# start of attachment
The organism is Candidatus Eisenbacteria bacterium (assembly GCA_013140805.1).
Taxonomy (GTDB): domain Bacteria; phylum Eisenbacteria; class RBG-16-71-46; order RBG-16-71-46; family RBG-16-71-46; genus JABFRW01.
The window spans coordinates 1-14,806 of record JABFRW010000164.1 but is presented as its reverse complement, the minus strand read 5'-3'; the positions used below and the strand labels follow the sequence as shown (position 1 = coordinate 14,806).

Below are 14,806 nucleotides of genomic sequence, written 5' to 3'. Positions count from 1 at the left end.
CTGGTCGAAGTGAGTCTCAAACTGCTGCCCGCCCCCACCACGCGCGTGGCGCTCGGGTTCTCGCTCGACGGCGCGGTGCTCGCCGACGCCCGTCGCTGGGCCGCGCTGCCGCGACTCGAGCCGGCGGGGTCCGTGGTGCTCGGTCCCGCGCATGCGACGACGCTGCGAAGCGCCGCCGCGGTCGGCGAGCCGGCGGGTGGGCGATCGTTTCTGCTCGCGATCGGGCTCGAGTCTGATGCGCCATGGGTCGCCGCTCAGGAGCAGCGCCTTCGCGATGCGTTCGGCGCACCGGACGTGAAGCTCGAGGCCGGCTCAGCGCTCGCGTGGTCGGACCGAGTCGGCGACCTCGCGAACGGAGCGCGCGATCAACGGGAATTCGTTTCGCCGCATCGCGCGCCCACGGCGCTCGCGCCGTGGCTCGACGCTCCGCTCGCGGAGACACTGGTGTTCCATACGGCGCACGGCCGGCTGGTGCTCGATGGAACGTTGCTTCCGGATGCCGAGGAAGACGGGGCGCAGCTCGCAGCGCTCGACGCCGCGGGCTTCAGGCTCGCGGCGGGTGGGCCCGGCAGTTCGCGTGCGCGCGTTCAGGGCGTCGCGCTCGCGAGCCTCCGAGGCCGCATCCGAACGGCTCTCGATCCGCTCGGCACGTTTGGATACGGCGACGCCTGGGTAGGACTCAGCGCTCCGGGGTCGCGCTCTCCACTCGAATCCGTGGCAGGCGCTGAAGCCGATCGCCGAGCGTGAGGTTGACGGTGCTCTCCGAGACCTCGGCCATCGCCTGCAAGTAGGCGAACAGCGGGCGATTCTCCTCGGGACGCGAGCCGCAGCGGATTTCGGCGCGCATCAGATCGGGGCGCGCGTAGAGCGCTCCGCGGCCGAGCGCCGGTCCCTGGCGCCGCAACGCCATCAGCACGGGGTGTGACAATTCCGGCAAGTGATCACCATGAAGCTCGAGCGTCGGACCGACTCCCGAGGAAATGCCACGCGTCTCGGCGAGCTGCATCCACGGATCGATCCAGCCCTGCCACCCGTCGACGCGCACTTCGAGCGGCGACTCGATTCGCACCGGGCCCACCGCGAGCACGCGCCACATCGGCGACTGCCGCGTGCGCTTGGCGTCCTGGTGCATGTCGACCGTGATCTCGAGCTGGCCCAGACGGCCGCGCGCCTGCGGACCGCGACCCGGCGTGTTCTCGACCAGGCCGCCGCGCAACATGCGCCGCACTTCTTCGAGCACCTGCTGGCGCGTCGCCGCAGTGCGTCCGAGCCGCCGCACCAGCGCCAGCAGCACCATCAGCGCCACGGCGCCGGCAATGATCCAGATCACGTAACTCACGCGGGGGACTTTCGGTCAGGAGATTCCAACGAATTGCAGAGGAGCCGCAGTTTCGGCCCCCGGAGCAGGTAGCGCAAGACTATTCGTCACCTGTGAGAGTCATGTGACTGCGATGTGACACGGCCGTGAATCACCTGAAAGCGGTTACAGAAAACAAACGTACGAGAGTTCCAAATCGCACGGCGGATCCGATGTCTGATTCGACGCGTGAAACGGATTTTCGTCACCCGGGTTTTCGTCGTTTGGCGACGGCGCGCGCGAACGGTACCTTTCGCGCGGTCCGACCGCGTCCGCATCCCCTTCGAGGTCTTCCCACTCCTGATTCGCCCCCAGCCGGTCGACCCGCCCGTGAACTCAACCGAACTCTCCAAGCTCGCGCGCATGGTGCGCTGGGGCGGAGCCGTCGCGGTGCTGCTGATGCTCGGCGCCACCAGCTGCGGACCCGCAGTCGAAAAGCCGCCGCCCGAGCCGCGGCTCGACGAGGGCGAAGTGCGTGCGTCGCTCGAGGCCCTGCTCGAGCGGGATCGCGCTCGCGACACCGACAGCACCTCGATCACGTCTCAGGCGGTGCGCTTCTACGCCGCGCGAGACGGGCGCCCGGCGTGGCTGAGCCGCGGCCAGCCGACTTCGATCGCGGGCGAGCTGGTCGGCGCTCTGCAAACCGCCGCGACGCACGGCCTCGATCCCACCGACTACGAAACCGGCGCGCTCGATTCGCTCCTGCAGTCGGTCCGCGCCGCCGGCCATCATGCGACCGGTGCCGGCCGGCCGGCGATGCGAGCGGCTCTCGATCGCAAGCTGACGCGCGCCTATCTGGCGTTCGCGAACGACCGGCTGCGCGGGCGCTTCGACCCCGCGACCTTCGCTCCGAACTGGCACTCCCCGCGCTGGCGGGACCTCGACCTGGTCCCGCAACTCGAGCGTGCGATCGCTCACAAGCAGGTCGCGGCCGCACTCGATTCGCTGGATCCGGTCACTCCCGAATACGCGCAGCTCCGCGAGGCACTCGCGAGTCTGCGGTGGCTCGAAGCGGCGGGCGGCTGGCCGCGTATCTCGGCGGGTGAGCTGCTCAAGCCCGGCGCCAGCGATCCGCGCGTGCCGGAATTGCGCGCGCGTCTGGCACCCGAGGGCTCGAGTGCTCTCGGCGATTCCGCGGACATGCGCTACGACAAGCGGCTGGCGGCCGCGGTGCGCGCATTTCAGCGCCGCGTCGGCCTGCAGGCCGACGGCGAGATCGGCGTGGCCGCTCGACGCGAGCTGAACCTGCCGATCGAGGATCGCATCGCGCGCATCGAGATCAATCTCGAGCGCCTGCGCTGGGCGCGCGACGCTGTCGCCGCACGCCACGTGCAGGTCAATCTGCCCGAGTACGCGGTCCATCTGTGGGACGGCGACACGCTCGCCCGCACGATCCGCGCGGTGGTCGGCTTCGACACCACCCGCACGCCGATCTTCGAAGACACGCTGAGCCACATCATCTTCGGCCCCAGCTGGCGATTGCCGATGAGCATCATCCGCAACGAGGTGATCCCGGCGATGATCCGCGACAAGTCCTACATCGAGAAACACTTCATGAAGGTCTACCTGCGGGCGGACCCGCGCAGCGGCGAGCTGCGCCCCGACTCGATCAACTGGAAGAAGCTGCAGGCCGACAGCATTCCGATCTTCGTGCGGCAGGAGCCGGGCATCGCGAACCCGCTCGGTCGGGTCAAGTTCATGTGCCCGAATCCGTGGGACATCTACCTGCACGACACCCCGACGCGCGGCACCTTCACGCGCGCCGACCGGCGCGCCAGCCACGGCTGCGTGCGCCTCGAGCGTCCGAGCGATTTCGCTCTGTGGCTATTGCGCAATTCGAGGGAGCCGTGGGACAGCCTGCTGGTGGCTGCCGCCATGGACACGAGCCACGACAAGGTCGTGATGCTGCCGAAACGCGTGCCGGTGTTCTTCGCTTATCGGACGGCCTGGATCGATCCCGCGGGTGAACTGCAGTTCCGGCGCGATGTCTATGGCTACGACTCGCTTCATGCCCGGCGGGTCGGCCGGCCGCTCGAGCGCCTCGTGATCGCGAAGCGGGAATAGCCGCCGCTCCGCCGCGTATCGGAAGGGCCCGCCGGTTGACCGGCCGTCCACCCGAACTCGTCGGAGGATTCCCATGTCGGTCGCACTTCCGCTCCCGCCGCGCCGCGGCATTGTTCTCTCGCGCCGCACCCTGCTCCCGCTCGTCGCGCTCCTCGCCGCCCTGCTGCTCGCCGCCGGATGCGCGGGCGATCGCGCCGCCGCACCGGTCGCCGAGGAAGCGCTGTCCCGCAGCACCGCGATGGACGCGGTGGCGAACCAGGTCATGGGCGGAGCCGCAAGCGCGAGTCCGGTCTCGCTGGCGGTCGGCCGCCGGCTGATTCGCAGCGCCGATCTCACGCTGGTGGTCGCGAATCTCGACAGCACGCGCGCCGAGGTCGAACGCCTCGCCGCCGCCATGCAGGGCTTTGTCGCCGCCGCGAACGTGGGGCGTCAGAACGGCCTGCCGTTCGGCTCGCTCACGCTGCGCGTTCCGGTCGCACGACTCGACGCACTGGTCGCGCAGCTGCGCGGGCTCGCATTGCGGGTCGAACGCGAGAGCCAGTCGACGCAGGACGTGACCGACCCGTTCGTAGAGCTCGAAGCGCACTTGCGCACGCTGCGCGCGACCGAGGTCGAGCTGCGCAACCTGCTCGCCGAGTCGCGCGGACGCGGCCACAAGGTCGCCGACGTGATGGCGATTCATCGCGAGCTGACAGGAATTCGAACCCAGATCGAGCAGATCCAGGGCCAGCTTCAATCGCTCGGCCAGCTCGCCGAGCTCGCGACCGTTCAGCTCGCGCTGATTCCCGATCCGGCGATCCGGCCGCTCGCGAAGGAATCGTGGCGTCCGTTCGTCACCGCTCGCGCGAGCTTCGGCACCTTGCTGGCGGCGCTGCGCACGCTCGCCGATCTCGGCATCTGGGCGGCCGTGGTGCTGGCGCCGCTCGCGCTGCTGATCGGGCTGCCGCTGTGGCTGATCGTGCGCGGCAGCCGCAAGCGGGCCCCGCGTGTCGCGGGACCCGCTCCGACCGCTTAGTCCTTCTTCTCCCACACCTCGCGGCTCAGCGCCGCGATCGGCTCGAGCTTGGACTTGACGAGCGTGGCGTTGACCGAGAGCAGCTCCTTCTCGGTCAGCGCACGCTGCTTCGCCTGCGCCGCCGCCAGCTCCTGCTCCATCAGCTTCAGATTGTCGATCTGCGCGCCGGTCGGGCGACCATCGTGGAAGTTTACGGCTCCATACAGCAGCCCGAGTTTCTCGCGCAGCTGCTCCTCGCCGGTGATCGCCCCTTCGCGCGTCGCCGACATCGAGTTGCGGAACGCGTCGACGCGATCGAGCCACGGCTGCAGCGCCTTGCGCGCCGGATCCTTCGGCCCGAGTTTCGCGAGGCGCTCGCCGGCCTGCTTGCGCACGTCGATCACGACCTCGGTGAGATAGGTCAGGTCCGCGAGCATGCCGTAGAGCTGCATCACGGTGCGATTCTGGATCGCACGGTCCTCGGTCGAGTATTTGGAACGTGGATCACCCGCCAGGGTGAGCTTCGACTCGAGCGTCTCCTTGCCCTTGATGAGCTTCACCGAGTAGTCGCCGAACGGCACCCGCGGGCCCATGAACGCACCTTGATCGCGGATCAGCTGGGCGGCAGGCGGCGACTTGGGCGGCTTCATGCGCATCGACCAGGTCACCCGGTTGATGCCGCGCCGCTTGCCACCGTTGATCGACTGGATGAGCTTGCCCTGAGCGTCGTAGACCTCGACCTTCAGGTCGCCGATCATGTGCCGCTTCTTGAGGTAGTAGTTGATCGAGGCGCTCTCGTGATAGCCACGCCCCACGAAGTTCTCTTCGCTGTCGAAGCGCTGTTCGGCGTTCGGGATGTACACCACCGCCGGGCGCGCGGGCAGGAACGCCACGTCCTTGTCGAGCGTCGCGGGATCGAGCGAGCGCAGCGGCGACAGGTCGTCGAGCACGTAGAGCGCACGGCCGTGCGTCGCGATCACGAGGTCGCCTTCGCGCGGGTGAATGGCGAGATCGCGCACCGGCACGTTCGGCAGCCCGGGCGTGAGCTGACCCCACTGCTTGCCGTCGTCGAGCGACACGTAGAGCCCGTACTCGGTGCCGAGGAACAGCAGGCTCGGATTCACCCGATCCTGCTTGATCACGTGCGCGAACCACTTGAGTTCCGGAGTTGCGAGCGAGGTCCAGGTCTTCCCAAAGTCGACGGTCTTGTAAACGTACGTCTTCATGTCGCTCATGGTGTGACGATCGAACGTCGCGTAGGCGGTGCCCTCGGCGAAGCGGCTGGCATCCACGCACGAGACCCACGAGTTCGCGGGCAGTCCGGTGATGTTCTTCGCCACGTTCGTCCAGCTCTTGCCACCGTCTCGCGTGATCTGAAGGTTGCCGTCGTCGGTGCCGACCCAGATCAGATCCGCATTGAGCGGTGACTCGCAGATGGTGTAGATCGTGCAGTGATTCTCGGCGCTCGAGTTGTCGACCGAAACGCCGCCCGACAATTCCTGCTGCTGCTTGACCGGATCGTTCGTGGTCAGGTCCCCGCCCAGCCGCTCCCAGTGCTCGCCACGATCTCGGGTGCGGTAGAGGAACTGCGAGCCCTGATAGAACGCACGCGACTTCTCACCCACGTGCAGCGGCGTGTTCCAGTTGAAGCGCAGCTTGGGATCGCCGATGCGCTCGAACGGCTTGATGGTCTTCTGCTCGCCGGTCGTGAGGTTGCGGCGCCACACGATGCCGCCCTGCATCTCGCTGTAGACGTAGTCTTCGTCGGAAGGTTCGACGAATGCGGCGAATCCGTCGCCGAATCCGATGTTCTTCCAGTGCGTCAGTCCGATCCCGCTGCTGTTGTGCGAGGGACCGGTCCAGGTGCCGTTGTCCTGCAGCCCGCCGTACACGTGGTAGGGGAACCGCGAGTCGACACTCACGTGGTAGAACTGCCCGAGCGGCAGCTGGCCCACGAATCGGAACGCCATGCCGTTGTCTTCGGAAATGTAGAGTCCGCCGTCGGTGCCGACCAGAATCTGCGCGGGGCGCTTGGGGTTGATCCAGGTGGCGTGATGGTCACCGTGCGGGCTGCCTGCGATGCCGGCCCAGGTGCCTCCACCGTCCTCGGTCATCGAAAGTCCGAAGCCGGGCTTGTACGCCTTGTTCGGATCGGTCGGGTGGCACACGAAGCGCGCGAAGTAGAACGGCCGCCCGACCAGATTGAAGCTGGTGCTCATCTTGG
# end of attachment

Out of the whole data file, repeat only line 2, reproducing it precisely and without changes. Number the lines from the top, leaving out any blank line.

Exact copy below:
Taxonomy (GTDB): domain Bacteria; phylum Eisenbacteria; class RBG-16-71-46; order RBG-16-71-46; family RBG-16-71-46; genus JABFRW01.